Pour off and reserve all but 2 tbsp. bacon fat from pan (or discard bacon fat and use olive oil instead).  Add half the potatoes and cook, undisturbed, until bottoms of potatoes are nicely browned, about 7 minutes.  Turn potatoes with a spatula, season generously with salt, and continue cooking, stirring occasionally, until potatoes are evenly browned and soft in the middle, 5-8 minutes more.  Remove potatoes to a large mixing bowl and lightly cover to keep warm.  Add 2 tbsp. reserved bacon fat or oil to skillet and cook remaining potatoes in the same manner. (If you have a large griddle, you can cook the potatoes in a single batch.)  Remove second batch to the mixing bowl.

Add 1 tbsp. bacon fat or oil to skillet, raise heat to medium-high, and cook pepper and scallions until just softened, about 2 minutes.  Return potatoes to pan and toss gently until hot throughout.  Stir in crumbled bacon, syrup, and vinegar, and season with additional salt and pepper as needed.

Root vegetable salads are perfect for early spring, when you want something light and fresh but warm weather vegetables aren’t in season yet.  This bright, crunchy carrot salad is made with dried fruit and seeds from the pantry and chives from the garden.  A little bit sweet, a little bit tangy, it’s mildly addictive and very kid-friendly.

Grated carrot salad with orange and honey

Yield:  Makes about 6 cups, serving 6-8

2 lbs. carrots, peeled and grated

Heaping 1/2 c. currants or raisins

Heaping 1/2 c. roasted sunflower seeds

1/4 c. finely chopped, fresh chives

Juice of 1 large orange (about 1/2 c.)

3 tbsp. extra-virgin olive oil

3 tbsp. apple cider vinegar

1 tbsp. honey

Salt and freshly ground, black pepper, to taste

Combine grated carrots, currants, sunflower seeds, and chives in a large mixing bowl.  In a smaller bowl, whisk together orange juice, oil, vinegar, honey, a pinch of salt and a few grindings of pepper until well incorporated.  Toss salad with dressing and let sit, stirring occasionally, at least 10 minutes before serving.

Boulanger is French for “baker.”  This classic, peasant casserole of potatoes and onions is so named because it was traditionally cooked overnight in the residual heat of a baker’s oven, after the day’s bread was finished.  Unlike other scalloped potato dishes that are soaked in cream and smothered with cheese, boulangere potatoes are relatively light.  Cooked in stock with just a touch of butter, they are earthy and sweet, simple yet immensely satisfying.  You can add a sprinkling of finely chopped, fresh thyme or an ounce or two of diced pancetta to the onions, if you like, but I prefer them plain.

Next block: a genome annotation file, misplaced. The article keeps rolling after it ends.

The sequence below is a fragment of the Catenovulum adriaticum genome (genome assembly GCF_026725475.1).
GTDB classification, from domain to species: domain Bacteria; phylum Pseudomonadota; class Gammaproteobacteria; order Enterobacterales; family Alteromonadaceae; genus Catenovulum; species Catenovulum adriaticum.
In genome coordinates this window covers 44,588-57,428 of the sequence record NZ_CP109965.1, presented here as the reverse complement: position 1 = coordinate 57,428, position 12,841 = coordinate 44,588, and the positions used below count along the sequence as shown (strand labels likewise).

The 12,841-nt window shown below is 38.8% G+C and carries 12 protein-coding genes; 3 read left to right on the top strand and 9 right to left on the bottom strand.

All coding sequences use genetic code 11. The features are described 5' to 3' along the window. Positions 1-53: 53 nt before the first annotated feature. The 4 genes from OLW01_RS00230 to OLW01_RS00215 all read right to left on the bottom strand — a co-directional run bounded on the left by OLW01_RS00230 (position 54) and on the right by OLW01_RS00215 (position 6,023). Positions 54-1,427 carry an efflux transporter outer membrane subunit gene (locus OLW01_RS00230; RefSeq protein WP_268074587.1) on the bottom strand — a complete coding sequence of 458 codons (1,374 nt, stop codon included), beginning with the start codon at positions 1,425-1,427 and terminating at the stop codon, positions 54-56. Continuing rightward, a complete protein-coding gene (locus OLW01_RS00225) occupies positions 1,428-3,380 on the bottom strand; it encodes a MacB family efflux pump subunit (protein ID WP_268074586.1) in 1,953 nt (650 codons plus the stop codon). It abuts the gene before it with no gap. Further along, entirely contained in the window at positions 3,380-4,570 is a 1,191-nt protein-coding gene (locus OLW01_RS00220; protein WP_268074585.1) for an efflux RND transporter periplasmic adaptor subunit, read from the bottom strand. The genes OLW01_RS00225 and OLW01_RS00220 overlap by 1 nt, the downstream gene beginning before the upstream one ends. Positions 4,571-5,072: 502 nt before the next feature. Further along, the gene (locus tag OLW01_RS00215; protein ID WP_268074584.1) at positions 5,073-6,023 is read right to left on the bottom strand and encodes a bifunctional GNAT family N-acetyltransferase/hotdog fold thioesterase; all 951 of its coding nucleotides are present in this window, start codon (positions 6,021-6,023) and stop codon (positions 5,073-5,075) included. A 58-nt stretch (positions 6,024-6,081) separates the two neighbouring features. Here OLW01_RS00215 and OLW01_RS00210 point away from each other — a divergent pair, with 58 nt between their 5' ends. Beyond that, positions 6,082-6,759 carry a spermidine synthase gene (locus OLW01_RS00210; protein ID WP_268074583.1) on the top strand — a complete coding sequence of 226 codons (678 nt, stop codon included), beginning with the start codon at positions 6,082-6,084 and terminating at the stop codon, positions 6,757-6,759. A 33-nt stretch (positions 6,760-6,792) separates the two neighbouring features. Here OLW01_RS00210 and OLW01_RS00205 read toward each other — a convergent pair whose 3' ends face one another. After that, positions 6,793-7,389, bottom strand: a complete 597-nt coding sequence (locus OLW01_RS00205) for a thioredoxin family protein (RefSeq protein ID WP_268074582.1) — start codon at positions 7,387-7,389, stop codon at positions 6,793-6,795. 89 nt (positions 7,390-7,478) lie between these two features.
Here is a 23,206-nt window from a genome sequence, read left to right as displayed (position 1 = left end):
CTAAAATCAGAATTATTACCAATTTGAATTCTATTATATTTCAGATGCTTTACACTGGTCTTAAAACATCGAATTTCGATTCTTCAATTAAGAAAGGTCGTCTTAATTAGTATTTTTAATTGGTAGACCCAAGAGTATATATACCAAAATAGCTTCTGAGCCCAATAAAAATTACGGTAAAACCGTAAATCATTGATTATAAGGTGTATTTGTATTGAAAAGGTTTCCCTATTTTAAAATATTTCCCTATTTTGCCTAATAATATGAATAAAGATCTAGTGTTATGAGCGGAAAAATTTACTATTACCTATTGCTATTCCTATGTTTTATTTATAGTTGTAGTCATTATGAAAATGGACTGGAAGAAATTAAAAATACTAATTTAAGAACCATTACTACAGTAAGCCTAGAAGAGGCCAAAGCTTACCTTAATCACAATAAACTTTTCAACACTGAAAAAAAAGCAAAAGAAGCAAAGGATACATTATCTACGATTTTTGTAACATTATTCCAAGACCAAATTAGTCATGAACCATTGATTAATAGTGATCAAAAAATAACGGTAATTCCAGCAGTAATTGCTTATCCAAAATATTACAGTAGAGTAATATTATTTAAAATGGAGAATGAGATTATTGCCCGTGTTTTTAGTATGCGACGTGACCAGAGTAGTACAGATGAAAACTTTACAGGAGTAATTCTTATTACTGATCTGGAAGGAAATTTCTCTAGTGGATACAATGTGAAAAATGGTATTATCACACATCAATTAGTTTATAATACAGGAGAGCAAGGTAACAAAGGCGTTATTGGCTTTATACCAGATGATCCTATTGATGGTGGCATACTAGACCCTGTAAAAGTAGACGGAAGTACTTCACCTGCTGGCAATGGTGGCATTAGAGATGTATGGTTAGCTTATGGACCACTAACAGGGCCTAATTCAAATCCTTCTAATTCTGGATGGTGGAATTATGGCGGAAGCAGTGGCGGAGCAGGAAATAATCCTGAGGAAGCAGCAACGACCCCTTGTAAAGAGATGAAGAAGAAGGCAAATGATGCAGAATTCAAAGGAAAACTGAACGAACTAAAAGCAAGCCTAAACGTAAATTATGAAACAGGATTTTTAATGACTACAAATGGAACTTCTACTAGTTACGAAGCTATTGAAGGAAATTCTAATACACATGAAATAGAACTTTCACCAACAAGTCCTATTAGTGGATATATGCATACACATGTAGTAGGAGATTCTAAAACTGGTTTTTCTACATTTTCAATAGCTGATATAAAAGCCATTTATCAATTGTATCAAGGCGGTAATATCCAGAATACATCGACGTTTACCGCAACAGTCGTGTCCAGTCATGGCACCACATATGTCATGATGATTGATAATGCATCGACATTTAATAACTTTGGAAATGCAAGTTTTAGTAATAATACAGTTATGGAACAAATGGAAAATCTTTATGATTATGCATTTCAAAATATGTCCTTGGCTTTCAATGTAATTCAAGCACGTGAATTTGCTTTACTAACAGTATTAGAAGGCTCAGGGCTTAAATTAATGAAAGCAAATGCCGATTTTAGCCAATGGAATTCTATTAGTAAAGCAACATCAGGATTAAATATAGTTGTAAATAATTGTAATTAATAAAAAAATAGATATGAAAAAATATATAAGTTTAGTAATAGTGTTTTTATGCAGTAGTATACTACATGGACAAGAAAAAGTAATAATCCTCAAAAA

Boulangere potatoes

Yield:  Serves 6

2 tbsp. olive oil, plus more for the baking dish

2 yellow onions, halved lengthwise and very thinly sliced, lengthwise

Salt and freshly ground, black pepper

2 lbs. potatoes (I like Yukon gold), peeled and very thinly sliced

1 c. very hot chicken or vegetable stock

2 tbsp. butter (or use dairy-free Earth Balance Buttery Sticks or Spread), cut into small pieces

Preheat oven to 350 degrees.

Warm a large saute pan over medium-high heat.  Drizzle in oil, then add onions.  Cook, stirring occasionally, until onions start to brown, about 8 minutes.  Season lightly with salt, reduce heat to low, cover pan, and cook, stirring occasionally, until onions are very soft and tender, about 20 minutes more.

While onions cook, peel and slice potatoes.  Generously oil a 2 qt. gratin or casserole dish.  Arrange a portion of the potato slices in the bottom of the dish, overlapping slightly in an inward spiral until the entire bottom is covered.  Season liberally with salt and pepper, then scatter some of the caramelized onions on top.  Continue layering potatoes, seasoning with salt and pepper, and scattering with onions.  Finish with a layer of potatoes.  Pour the stock over the top — it should be level with the top layer of potatoes — and dot with butter.

Cover dish with foil and bake 40 minutes.  Uncover dish and bake until potatoes are tender and top is browned, at least 40 minutes more.  Let stand 10-15 minutes before serving.

This is my all-time favorite family dinner.  Not because it’s the most delicious or quickest meal I cook, but because nobody complains about it.  Even the one who habitually glares at every plate like I’m trying to poison her can’t muster a grimace.  And why would she?  Scallion pancakes are everything kids love:  mildly flavored, wedge-shaped, and dippable.